If we, with our powerful brain capacity and reason, can not tell the difference between sasquatch and a tree stump, why would we expect a fish to do the same? The same reference can be applied to how some people are unable to differentiate chicken and pork in some dishes. Or when people say, “wow, this vegan burger tastes great!”

I ran slightly off topic, but I feel like you need to know a little deeper about my thought processes of why fish eat certain things. A different approach to realism. Motion. The proper motion in the water can make the difference between a fish laying mundane in a spot and moving far out of its way to eat.

So, where was I? Oh yeah, slapping weight on the front of a streamer kills any motion the fly could potentially gain. Unless, you are only going for vertical motion. You can also get some nifty motion from combinations of front mass and head resistance (a topic for a different day). Today, I’m diving into “Point-Center Mass”. If you divide you hook into thirds, you’ll end up with front, center and rear. Side note: I typically refer to the “head” as the front third with added materials. I definitely want to make that difference clear as they will become very different things.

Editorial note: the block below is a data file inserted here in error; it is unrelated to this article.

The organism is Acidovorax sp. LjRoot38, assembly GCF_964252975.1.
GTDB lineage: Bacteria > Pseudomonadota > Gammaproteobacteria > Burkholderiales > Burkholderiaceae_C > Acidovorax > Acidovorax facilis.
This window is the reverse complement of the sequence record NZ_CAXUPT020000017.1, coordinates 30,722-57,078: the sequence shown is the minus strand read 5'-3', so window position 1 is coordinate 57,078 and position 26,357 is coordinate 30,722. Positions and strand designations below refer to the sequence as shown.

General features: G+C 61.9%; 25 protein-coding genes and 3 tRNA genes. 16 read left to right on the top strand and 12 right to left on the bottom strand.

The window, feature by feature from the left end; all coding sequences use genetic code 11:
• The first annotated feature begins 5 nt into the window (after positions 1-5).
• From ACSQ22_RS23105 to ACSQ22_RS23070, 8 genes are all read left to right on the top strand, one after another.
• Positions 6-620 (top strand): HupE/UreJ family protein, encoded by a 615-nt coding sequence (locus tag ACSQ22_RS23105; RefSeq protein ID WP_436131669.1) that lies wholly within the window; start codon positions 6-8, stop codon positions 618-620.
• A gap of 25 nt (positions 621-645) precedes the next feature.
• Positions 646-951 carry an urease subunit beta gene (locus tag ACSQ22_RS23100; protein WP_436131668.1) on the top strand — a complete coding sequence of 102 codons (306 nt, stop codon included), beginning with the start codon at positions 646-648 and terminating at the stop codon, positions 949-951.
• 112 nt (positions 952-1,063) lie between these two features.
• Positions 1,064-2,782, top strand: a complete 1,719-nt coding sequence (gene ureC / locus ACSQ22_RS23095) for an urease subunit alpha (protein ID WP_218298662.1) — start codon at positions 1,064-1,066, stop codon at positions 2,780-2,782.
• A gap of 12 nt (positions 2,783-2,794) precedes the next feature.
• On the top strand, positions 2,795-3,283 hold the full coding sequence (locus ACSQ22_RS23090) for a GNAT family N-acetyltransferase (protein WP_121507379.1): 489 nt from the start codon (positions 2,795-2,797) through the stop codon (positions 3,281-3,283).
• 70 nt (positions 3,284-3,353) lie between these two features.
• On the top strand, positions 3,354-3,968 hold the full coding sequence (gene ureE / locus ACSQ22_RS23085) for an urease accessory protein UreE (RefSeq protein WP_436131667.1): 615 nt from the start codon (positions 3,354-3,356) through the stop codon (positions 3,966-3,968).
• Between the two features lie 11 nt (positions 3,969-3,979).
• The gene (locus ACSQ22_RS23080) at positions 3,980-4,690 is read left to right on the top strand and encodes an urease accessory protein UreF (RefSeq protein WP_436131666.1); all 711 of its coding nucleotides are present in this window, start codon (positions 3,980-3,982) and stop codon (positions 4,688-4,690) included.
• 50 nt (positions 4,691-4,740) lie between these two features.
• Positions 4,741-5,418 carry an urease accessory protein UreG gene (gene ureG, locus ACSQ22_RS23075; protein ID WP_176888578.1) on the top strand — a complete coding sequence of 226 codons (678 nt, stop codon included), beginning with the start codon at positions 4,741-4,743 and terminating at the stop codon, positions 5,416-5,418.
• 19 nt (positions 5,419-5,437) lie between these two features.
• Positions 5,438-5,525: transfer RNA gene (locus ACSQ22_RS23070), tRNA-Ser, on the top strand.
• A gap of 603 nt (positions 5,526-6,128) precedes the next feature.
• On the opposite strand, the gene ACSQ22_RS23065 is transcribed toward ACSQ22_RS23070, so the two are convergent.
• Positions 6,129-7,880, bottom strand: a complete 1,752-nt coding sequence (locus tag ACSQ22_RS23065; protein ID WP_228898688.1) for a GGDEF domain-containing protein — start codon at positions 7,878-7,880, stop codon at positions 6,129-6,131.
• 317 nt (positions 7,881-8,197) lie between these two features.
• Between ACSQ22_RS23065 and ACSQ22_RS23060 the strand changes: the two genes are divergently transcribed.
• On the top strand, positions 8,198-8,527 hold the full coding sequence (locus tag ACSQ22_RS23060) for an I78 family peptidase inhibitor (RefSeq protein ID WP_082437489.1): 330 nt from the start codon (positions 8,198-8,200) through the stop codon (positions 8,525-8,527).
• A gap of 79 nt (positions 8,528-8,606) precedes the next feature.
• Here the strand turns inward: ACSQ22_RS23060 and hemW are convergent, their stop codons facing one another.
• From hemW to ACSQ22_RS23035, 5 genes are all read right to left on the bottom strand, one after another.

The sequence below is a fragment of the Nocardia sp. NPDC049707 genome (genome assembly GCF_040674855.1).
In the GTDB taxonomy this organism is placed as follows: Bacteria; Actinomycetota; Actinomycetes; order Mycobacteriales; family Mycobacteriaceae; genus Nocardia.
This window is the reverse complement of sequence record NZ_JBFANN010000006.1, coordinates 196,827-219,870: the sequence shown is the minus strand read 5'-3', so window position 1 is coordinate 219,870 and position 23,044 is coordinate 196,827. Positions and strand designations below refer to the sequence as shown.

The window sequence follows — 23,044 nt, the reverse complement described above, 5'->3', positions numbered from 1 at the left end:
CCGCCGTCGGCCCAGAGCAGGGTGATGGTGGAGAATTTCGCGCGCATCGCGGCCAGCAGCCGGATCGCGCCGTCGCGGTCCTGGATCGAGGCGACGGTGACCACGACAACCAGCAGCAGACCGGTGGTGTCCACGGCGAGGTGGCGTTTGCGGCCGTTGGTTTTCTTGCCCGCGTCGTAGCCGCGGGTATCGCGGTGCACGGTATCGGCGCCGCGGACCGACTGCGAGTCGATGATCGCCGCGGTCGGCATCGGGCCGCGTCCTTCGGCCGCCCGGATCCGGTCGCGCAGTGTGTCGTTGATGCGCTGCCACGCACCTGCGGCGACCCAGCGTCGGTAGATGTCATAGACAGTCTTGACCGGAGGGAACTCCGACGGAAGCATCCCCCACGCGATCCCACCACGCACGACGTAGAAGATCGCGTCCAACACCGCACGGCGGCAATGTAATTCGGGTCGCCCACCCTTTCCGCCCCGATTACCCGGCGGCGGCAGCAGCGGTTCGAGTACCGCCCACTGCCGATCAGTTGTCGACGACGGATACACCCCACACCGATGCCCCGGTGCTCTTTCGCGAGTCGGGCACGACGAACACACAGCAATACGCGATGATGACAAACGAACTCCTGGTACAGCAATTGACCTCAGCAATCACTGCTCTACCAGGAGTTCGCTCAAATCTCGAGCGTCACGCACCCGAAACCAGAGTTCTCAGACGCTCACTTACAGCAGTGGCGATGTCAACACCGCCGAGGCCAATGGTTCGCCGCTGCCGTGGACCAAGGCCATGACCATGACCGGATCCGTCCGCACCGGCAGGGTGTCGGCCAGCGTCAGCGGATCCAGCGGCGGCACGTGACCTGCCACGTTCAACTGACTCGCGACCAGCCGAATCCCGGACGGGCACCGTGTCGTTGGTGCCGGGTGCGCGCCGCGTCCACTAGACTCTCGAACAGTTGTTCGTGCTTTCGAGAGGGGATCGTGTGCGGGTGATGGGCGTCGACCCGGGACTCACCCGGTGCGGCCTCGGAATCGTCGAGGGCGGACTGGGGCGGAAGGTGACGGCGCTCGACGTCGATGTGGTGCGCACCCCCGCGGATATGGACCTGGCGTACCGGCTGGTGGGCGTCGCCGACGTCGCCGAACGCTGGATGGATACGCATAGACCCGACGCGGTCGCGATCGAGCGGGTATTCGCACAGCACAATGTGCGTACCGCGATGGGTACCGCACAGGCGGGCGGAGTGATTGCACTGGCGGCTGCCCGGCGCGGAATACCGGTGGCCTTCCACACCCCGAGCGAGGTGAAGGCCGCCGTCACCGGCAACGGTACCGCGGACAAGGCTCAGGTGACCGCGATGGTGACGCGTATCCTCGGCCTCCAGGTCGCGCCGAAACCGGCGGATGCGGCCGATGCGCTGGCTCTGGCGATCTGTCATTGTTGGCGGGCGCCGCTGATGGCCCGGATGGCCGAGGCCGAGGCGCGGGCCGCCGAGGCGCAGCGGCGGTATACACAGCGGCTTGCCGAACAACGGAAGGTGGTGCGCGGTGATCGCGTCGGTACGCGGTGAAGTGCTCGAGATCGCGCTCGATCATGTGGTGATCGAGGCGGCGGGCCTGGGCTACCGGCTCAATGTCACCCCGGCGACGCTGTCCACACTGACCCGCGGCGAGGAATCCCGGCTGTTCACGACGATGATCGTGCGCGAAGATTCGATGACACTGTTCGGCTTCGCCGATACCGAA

Every hook will be different and we will use this 2/0 Gamakatsu B10S as an example.


Point-Center Mass starts from the hook point and travels into the front third of the hook but is slightly off of true center depending on the hook. In this example, .035″ lead-free round wire is used to get the proper weight.

The mass distribution in every hook is different, especially in terms of mass around the bend of the hook. This should be taken into account when figuring weight distribution. In the case of this B10S, the bend starts early and is (when straightened) 1.5ish times the length of the shank. Weighing roughly 800 milligrams in total, that means the bend weighs roughly 500 milligrams. Exact numbers do not matter, but knowing roughly where you are can make a great deal of difference. Does that mean you should you buy a scale and be put on an FBI watch list? Probably.